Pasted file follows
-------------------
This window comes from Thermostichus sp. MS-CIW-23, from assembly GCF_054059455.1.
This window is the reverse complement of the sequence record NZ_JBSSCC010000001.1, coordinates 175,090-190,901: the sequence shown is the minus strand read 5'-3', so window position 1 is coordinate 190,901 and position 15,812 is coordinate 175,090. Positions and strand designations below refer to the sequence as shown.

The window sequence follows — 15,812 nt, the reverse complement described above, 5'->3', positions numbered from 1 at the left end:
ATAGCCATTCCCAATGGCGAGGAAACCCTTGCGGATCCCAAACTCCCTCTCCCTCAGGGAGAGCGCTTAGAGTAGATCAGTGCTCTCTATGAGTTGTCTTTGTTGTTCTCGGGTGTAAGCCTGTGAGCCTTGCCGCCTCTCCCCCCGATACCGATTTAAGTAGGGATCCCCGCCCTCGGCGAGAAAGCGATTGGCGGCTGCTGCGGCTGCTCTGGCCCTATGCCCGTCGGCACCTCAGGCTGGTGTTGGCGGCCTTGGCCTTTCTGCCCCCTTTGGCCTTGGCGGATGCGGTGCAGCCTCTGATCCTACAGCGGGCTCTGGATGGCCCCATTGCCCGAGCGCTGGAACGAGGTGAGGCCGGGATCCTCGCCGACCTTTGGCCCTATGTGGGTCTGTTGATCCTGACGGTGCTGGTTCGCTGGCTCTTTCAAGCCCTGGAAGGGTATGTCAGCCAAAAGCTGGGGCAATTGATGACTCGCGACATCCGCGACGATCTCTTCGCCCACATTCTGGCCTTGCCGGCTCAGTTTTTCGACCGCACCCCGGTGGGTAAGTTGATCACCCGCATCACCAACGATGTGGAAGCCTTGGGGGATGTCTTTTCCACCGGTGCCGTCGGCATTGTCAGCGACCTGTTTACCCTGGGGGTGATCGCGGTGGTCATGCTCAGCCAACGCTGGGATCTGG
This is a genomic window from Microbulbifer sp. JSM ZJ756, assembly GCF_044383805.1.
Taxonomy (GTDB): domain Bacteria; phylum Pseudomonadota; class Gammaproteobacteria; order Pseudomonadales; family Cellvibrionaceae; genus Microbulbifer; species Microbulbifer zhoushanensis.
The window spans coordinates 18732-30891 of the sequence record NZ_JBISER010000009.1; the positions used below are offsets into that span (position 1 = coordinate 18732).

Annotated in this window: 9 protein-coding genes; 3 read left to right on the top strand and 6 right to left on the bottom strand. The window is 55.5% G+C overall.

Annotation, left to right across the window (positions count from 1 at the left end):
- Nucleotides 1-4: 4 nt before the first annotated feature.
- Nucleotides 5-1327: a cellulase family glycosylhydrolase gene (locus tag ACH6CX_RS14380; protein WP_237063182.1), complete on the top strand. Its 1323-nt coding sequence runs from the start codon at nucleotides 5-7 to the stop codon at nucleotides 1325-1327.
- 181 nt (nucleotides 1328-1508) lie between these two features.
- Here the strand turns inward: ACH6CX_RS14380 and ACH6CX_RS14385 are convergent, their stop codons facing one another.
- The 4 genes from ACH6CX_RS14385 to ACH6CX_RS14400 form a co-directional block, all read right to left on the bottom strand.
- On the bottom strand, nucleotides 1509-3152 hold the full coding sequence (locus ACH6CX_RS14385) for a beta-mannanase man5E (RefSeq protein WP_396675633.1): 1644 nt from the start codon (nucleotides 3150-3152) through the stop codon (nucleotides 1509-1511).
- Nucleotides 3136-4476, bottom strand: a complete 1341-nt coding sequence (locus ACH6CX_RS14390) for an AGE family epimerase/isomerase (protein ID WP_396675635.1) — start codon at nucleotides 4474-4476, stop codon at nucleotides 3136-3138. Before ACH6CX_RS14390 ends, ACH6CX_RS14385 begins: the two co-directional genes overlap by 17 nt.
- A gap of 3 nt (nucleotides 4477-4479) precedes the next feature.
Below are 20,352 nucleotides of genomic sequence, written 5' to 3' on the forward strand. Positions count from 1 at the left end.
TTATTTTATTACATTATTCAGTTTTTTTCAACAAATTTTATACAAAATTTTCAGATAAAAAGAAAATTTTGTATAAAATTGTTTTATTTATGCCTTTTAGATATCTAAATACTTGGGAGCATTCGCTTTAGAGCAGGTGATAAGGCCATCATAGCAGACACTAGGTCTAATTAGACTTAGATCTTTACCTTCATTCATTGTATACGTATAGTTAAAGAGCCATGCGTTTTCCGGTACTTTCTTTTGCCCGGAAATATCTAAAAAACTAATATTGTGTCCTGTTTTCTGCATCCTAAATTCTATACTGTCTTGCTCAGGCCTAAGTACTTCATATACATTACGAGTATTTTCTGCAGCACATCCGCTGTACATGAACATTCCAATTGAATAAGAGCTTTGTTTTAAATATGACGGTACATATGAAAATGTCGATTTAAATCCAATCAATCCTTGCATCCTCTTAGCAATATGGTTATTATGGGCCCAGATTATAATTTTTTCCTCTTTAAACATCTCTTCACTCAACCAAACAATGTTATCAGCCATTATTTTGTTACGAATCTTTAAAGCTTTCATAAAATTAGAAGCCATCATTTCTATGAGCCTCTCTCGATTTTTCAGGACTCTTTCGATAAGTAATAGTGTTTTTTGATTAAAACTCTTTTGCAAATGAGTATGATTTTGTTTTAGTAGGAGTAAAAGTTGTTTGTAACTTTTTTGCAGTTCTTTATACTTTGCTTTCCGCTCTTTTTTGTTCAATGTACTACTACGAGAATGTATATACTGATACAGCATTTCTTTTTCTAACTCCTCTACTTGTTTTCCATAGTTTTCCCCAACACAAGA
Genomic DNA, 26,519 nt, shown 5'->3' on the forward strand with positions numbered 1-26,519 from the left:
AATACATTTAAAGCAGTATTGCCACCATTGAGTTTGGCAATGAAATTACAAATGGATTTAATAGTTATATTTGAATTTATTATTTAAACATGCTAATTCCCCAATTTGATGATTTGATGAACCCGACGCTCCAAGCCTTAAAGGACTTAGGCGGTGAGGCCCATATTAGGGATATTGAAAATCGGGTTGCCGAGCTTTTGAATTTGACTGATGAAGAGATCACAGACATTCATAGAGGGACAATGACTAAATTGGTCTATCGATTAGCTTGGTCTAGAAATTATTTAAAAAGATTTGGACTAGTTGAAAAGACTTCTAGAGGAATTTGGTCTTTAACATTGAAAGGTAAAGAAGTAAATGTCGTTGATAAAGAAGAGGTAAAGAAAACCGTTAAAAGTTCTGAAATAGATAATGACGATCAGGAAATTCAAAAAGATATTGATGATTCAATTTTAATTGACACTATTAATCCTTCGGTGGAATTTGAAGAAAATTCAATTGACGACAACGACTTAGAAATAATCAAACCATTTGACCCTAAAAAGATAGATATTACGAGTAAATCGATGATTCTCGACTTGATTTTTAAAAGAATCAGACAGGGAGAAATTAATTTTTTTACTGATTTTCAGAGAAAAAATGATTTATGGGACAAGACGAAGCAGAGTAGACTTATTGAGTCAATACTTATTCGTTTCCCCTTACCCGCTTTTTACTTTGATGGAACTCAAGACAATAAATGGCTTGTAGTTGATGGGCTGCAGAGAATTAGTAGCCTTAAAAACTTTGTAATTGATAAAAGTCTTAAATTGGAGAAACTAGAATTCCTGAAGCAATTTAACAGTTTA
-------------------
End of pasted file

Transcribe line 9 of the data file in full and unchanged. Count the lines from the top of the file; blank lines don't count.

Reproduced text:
Annotation, left to right across the window (positions count from 1 at the left end):